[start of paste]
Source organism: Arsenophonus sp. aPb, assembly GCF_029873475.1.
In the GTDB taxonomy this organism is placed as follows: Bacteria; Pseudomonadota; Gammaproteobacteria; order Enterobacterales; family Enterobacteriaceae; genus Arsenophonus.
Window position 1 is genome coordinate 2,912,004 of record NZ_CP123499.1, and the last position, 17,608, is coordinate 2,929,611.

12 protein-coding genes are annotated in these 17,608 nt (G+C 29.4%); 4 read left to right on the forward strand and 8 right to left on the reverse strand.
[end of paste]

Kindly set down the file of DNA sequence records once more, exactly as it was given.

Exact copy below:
Source organism: Arsenophonus sp. aPb, assembly GCF_029873475.1.
In the GTDB taxonomy this organism is placed as follows: Bacteria; Pseudomonadota; Gammaproteobacteria; order Enterobacterales; family Enterobacteriaceae; genus Arsenophonus.
Window position 1 is genome coordinate 2,912,004 of record NZ_CP123499.1, and the last position, 17,608, is coordinate 2,929,611.

12 protein-coding genes are annotated in these 17,608 nt (G+C 29.4%); 4 read left to right on the forward strand and 8 right to left on the reverse strand.